Tesla’s advancements within machine learning rely on imitation learning techniques that attempt to make the onboard computer accurately mimic human behavior, used in the Full Self Driving (and the Full Self Driving Beta) aspects of their vehicles. One of the features includes “Smart Summon”, a modified version of the original functionality of having the car “Summon” out of a garage. Smart Summon allows a vehicle compatible with Full Self Driving to pull out of a parking spot, navigate through parking-lot traffic and pedestrians, and find the driver on demand. However, with this technology comes growing concerns with insurance companies as well as local authorities on who to blame in the event of damage caused to the property of others, pedestrians, or public property. According to Tesla, who released liability information after their software v.10 debuted: “You [the driver] are still responsible for your car and must monitor it and its surroundings at all times within your line of sight because it may not detect all obstacles. Be especially careful around quick-moving people, bicycles, and cars” (Tesla). There appear to be lots of grey-area within this statement as certain elements such as “within your line of sight” reasonably imply that the car can navigate on its own, however, the uncertainty behind “You are still responsible” does not invoke confidence with Smart Summon.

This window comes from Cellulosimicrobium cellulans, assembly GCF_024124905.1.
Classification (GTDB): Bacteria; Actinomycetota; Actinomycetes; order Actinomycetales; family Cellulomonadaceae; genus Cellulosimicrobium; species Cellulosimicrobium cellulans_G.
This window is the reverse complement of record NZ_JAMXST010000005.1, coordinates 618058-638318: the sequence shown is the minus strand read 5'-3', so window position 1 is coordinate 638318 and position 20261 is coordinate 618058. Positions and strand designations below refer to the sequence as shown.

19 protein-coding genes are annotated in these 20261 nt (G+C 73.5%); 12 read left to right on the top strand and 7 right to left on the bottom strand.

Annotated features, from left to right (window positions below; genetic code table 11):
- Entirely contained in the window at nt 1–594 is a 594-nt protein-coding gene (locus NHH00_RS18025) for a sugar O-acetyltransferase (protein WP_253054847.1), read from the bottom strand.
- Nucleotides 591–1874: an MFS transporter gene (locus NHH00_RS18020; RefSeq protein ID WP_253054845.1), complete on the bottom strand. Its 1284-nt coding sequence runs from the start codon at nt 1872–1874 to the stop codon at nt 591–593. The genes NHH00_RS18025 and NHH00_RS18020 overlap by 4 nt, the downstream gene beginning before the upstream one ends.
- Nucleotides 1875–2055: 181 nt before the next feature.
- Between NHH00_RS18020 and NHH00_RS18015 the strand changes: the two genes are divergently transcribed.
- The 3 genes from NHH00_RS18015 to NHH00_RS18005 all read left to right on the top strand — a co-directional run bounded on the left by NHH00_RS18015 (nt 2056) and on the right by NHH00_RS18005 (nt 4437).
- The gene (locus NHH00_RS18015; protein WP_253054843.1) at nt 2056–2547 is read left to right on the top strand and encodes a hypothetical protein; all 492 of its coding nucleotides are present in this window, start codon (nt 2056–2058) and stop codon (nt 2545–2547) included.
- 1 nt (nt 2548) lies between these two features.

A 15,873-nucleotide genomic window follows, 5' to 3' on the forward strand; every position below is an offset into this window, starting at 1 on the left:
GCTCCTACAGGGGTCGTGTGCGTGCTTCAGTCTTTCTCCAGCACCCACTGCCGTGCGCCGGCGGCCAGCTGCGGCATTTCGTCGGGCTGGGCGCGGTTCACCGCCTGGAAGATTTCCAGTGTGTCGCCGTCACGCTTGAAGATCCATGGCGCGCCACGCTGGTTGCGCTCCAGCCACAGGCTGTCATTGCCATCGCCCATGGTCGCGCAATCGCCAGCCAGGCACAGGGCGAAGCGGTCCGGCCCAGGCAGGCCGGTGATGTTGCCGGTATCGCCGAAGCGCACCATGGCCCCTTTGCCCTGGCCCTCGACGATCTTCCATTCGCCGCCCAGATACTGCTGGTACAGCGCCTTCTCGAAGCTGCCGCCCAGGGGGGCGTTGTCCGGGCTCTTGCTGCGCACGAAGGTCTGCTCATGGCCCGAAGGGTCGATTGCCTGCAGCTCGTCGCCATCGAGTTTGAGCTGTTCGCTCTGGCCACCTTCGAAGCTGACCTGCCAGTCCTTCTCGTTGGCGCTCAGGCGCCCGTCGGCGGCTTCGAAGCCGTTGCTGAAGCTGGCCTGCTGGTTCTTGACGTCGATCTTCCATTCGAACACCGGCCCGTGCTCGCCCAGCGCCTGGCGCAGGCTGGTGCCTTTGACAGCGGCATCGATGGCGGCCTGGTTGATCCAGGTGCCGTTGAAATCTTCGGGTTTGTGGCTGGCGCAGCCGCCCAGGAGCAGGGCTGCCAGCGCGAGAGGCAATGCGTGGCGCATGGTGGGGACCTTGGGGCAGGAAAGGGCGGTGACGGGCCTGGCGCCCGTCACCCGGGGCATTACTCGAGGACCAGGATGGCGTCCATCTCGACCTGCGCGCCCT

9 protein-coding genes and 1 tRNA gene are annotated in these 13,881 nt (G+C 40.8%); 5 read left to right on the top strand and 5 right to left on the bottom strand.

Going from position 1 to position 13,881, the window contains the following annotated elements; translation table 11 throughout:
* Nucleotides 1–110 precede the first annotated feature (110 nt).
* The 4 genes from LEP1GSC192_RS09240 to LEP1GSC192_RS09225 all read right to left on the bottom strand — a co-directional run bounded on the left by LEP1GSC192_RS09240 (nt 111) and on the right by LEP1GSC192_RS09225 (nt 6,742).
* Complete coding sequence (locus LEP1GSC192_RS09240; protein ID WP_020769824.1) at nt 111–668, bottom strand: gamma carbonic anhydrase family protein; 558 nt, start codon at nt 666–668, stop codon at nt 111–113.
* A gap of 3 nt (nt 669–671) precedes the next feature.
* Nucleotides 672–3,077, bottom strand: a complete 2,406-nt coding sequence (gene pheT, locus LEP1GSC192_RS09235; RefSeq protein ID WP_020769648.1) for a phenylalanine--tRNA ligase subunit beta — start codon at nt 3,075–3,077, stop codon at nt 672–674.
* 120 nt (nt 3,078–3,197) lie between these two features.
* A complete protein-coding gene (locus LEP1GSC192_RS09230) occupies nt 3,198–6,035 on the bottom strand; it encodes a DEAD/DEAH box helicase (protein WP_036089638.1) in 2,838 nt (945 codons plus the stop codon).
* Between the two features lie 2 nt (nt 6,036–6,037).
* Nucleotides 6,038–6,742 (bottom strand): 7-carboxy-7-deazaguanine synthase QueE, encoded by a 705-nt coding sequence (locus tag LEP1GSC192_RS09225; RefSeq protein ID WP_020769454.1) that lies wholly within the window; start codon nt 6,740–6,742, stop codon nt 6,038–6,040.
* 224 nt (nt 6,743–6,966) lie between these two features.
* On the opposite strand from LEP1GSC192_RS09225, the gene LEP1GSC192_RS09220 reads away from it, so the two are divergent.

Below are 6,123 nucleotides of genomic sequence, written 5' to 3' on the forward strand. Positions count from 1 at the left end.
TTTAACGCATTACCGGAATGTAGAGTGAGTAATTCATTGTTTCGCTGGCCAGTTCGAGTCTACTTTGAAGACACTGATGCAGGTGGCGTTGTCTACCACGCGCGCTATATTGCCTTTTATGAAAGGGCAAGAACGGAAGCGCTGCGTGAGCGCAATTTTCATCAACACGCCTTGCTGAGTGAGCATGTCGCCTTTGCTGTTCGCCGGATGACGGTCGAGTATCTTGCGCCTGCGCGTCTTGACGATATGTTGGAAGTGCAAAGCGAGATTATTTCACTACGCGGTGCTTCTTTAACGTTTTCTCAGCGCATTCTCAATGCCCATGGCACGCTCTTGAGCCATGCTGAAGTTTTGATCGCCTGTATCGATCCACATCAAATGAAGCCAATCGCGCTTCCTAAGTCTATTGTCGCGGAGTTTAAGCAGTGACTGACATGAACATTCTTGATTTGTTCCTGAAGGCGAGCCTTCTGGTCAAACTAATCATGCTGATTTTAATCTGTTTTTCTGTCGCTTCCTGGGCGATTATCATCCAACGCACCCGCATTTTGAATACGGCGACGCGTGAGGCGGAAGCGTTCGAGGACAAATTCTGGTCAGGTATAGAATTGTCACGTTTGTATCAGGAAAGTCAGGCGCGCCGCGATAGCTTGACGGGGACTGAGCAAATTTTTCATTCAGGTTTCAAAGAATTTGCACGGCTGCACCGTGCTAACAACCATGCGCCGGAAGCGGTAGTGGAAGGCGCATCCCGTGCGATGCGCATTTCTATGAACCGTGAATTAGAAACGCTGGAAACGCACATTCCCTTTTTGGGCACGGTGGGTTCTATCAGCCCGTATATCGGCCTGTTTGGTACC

Artificial intelligence and the methods in which machine learning can develop and improve over time have come a long way. A world that is rapidly evolving to heavily rely on computers, as well as creating new uses for computers, A.I. will be considered as one of the most foundational aspects of society and how humans interact with one another. Current developments in machine learning such as deep learning, imitation learning, and quantum computing are the epitome of the positive influences that artificial intelligence has had on society, however, we must consider the negative aspects such as AI’s influence on employment, equal pay, as well as skill level in the medical workplace; to get a clearer picture of what a world completely dominated by computers could look like. The moral aspects within the ethical liability linked to the actions of artificial intelligence are yet to be discerned and have attracted the attention of millions of people who are experiencing one of the greatest revolutions in the history of the world, right before their eyes. The dangers of uncontrolled growth of computer intelligence has even been recognized by popular public figures such as Elon Musk: “Mark my words — A.I. is far more dangerous than nukes”.